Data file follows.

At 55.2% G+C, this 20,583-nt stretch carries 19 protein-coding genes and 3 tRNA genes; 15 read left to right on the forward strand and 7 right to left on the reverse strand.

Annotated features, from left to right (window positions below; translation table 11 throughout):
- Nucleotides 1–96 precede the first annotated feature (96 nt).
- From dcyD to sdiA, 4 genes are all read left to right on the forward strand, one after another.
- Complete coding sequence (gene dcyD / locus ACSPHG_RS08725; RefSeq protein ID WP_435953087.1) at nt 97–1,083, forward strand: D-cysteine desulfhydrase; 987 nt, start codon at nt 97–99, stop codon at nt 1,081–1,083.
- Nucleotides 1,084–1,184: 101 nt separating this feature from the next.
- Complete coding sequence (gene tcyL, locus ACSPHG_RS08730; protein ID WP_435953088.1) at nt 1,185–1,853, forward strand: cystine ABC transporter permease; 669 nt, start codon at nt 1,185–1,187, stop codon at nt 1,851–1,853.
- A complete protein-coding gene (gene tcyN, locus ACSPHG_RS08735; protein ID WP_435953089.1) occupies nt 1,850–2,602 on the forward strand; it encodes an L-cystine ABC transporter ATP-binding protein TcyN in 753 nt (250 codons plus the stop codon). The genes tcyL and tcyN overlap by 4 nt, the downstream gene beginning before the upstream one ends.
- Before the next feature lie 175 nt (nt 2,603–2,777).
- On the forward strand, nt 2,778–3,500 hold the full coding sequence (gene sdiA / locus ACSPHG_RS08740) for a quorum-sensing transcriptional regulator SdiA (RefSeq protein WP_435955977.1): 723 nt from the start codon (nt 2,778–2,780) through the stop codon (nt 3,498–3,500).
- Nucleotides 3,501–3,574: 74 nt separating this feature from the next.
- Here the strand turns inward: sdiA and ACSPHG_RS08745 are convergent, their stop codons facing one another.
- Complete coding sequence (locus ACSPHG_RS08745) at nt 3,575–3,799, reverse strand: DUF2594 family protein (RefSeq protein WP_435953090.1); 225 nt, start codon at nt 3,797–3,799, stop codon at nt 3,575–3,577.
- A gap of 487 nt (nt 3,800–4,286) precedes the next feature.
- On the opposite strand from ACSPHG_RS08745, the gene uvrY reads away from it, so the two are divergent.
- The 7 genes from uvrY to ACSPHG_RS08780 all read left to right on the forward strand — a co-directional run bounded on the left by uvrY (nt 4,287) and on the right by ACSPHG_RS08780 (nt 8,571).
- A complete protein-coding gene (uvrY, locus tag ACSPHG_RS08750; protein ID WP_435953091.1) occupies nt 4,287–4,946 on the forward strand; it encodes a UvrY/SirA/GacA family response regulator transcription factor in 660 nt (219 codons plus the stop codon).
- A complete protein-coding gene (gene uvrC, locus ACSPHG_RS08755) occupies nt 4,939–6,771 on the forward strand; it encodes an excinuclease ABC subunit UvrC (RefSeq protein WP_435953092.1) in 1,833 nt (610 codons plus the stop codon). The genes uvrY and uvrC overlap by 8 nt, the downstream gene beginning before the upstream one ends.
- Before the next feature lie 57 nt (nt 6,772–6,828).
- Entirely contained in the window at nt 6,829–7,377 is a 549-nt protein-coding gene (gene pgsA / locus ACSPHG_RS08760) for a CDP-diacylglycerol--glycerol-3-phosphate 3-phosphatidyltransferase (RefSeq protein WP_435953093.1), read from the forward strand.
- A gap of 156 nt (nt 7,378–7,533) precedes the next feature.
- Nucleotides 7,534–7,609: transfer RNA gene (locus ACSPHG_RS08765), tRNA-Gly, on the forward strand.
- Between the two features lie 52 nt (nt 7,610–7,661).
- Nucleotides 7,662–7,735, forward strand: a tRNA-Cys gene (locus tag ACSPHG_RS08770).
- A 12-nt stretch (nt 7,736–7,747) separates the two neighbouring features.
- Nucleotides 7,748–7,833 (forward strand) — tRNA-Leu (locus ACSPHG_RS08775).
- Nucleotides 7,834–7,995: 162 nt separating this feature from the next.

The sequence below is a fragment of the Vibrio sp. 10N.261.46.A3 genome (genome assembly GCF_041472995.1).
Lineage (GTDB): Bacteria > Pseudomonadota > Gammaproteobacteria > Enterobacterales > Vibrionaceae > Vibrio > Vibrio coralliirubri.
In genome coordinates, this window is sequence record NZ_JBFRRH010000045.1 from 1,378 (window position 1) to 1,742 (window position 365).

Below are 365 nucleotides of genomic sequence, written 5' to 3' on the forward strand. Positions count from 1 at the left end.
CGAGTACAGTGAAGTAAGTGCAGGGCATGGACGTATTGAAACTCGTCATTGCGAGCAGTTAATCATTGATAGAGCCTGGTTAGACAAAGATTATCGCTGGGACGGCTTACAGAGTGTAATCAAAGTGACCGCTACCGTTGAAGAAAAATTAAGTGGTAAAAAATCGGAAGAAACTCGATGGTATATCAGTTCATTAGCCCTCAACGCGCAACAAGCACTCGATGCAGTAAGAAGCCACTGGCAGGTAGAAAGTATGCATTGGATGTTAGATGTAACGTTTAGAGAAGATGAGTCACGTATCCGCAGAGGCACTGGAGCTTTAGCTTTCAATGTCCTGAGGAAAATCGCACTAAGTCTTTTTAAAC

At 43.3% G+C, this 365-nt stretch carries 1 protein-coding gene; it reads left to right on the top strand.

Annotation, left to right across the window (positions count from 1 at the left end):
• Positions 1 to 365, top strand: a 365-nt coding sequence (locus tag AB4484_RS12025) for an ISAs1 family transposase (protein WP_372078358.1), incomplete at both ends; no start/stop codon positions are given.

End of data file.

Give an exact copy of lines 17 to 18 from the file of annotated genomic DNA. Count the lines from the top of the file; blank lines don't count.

- A complete protein-coding gene (uvrY, locus tag ACSPHG_RS08750; protein ID WP_435953091.1) occupies nt 4,287–4,946 on the forward strand; it encodes a UvrY/SirA/GacA family response regulator transcription factor in 660 nt (219 codons plus the stop codon).
- A complete protein-coding gene (gene uvrC, locus ACSPHG_RS08755) occupies nt 4,939–6,771 on the forward strand; it encodes an excinuclease ABC subunit UvrC (RefSeq protein WP_435953092.1) in 1,833 nt (610 codons plus the stop codon). The genes uvrY and uvrC overlap by 8 nt, the downstream gene beginning before the upstream one ends.